Jessie Irene Bracewell was born August 14, 1900, the 8th child of William Barto Bracewell and Fannie Shanks Bracewell. When she was a very small child the family moved from the old Bracewell homestead to the nearby small community of Bedias where she lived until her marriage to Leroy Edward Stone on April 20, 1919, a marriage which was to last 68 ½ years.

Roy had quit high school in 1918 to work on the family farm. Roy and Jessie lived for a month or so with his parents after their marriage. Jessie, at the insistence of Roy's father, continued her schooling and graduated from Bedias High School in May 1919 as salutatorian of her class.

As soon as Jessie graduated she and Roy bought a farm-the Strand place-east of Bedias and set up their own household. The land was poor and the work hard. Life was a struggle for them. Sometimes there were excessive rains, sometimes droughts, and always grasshoppers, boll weevils, etc. Their only child, Ada Irene (named for her mother and her paternal grandmother), was born in April 1920.

In 1924 Jessie and Roy together made a major decision: to dispose of the farm and equipment and go to college. Roy's parents had agreed to take care of their then 4-year old daughter. Knowledge that Irene would receive loving care of two grandparents as well as two young aunts reinforced their decision to pursue a college education. So, with only $800 in borrowed money but with great determination, they enrolled at Sam Houston Normal Institute (now Sam Houston State University) at Huntsville. At the end of one year they took the Texas State Teacher's Examination which they passed with flying colors and received their teaching certificates.

Their first teaching assignment was at John Conn, a rural school near Bedias. During that year they repaid the loan of $800. Then they began the routine of teaching fall and spring, and returning to Sam Houston during the summers. After three years at John Conn, they accepted teaching positions at Cross for the next year. However, due to lack of funds which was common to many districts in Texas at that time, the term was cut short, so they returned to Sam Houston for both spring and summer semesters. Following this they spent one year at Sunset and then two years at North Zulch. The following year Roy returned to Sam Houston to complete requirements for a Bachelor of Science Degree in Vocational Agriculture. During this year Jessie taught in Plantersville.

With his degree completed, they returned to Sunset, Roy as Superintendent of the school and Jessie as Home Economics teacher. At the end of two years in administration at Sunset, Roy decided he wanted to work in his field of vocational agriculture. Thus he accepted a position in Mt. Vernon. Jessie finished her Bachelor of Science Degree at Sam Houston, graduation in 1936 with a major in Home Economics and a minor in Sciences.

In 1937 Roy started the Vocational Agriculture program at Sulphur Springs. During the Great Depression schools could not hire two members from one family so Jessie could not teach for several years. However, the approach of World War II changed the rules and she was hired at Sulphur Springs to teach chemistry and biology. During the next ten years Roy continued to work on his Master's Degree in Vocational Agriculture, receiving this degree from Texas A. and M. University in 1944. Later Jessie began her work toward her Master of Science Degree which she completed in 1952 at East Texas State at Commerce. After ten years at Sulphur Springs they moved to Mt. Pleasant where these two outstanding teachers remained for 13 years, retiring on August 14, 1960-Jessie's 60th birthday. She had taught for 30 years, Roy for 35 years.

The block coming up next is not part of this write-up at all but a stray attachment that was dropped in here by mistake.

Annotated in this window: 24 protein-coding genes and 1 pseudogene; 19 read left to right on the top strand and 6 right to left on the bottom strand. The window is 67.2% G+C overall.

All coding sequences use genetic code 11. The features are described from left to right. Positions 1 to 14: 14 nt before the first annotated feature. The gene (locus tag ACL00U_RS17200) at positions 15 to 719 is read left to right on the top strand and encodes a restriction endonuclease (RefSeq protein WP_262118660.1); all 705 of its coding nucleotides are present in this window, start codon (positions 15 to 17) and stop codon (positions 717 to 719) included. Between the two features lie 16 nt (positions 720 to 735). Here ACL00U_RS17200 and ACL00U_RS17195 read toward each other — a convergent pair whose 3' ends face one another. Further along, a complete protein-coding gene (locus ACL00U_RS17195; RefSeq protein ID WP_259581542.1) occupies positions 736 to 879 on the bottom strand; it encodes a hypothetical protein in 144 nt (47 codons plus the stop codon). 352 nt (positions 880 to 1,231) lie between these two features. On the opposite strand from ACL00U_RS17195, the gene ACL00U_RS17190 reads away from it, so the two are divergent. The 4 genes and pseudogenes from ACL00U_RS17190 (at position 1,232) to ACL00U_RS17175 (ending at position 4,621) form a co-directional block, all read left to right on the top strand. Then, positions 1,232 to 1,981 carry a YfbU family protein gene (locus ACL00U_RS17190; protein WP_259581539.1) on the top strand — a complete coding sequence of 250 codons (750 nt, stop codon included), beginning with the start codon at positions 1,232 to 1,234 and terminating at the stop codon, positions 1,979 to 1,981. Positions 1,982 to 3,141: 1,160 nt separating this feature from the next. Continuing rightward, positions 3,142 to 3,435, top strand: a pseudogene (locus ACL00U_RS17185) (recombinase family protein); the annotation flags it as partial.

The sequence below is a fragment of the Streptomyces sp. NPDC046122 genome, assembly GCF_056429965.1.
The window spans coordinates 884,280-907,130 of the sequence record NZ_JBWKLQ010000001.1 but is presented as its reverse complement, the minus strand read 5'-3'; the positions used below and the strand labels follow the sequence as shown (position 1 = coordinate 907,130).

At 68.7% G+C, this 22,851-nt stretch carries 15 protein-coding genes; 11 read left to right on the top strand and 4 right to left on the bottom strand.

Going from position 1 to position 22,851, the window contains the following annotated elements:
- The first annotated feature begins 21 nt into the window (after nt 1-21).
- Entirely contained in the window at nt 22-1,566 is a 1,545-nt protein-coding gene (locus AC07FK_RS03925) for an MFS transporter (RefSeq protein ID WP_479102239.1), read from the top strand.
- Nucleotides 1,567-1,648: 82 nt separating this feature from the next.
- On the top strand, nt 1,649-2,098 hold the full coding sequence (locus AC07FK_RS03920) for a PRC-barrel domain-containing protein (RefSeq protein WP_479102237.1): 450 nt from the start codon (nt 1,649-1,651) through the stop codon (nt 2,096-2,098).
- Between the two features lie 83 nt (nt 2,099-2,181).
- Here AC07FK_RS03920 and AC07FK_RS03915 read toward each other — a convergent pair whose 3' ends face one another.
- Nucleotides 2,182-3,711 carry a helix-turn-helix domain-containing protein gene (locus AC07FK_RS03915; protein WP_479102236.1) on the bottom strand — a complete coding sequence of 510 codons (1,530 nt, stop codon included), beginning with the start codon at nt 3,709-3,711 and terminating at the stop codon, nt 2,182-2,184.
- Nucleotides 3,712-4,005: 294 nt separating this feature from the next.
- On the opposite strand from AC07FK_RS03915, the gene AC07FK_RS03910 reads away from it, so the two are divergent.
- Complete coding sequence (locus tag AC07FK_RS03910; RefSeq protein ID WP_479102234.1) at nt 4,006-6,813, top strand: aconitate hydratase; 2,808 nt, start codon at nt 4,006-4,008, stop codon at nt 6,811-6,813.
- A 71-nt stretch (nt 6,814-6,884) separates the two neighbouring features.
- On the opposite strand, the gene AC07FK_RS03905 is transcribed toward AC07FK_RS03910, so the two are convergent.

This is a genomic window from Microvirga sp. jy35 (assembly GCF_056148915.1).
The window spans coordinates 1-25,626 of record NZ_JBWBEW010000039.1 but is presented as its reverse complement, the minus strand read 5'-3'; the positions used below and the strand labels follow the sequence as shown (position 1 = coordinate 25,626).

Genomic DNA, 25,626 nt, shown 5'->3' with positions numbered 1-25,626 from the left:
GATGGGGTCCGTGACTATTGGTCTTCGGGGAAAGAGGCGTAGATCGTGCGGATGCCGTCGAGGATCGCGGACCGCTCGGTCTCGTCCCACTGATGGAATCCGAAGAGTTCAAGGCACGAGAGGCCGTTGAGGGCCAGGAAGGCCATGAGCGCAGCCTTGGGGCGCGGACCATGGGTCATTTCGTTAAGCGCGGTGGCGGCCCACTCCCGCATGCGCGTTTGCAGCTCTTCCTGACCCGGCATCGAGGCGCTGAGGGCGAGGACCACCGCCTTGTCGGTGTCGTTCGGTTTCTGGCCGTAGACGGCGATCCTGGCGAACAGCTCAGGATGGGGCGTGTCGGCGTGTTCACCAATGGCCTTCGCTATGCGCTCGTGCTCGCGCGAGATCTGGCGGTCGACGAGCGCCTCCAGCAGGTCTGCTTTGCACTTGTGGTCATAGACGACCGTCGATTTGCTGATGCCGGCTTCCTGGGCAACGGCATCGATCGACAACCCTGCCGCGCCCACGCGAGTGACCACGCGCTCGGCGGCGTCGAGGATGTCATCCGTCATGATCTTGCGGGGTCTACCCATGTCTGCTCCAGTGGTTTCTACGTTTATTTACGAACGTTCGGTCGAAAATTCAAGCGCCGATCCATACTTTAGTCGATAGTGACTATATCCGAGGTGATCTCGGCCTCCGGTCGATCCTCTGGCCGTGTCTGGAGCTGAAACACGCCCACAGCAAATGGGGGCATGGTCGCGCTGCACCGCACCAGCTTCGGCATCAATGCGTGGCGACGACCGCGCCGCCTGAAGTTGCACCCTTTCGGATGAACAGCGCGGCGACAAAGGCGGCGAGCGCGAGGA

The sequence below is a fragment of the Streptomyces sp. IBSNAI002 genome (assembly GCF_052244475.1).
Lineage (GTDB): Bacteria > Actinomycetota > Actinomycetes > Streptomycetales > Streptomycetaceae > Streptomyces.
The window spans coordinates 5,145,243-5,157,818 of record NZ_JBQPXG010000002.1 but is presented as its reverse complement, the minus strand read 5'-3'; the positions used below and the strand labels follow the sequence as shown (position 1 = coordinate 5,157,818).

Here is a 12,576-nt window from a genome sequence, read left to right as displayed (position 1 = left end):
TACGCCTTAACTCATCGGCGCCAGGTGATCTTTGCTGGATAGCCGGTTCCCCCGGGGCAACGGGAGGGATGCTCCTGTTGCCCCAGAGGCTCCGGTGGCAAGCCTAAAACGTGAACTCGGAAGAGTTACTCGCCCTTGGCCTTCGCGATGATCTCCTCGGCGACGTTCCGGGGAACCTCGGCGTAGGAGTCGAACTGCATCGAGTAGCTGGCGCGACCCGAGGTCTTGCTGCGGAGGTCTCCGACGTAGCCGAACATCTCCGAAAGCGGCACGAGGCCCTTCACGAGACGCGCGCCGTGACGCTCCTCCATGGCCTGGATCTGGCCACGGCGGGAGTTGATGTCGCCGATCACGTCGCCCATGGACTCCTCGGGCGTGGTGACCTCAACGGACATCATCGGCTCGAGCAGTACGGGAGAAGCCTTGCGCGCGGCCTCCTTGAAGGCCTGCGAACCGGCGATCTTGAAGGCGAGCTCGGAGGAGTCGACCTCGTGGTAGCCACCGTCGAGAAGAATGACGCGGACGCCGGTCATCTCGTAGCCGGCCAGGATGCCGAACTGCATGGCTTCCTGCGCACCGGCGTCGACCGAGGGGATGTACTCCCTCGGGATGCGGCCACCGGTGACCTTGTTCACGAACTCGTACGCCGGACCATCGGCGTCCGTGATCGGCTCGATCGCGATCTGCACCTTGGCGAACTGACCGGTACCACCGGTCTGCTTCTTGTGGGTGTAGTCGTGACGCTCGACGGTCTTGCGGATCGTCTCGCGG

Although retired from teaching, they found it impossible to retire from working. They had purchased the Stone Hereford Ranch east of Bedias and worked on this ranch the way they had worked all of their married life: from daylight until dark, making it a model cattle ranch. To watch them was to marvel that both were over 60 years of age, and it was a pleasure to observe the joy they radiated as they worked together.

They moved back to Sulphur Springs in 1963, where they engaged in cattle raising until August of 1968, when they moved to Lovelady to be near Roy's mother, Ada Elizabeth Long Stone. In 1955 Roy and Jessie had built her a nice small home in Lovelady. Roy's brother, who lived nearby, had died, and concern for Ada led them to move to Lovelady where they built their last home about two blocks from her. They continued to engage in cattle raising on farms acquired nearby until their mid-70's. Ada died in 1976 two weeks short of her 97th birthday. In the final years of her life Roy and Jessie gave her constant love, companionship and assistance.

Through all the years Roy and Jessie were devout Christians and their devotion to the Lord permeated their lives. Both taught Sunday School classes. Roy began teaching Sunday School in his early 20's and finally-due to health reasons-retired from active church work just after reaching age 85. He was ordained a deacon in the Baptist church at age 37, and often served as a lay preacher. Jessie was his biggest booster and greatest supporter in whatever church related work he chose to do. Each one was the number one booster of the other. They accumulated much in the way of worldly goods, but at the same time they were adding starts to their eternal crowns.

--Condensed from a longer article written by Nita Stone Watson, Roy's sister, at the request of Ada Irene Stone Kaska.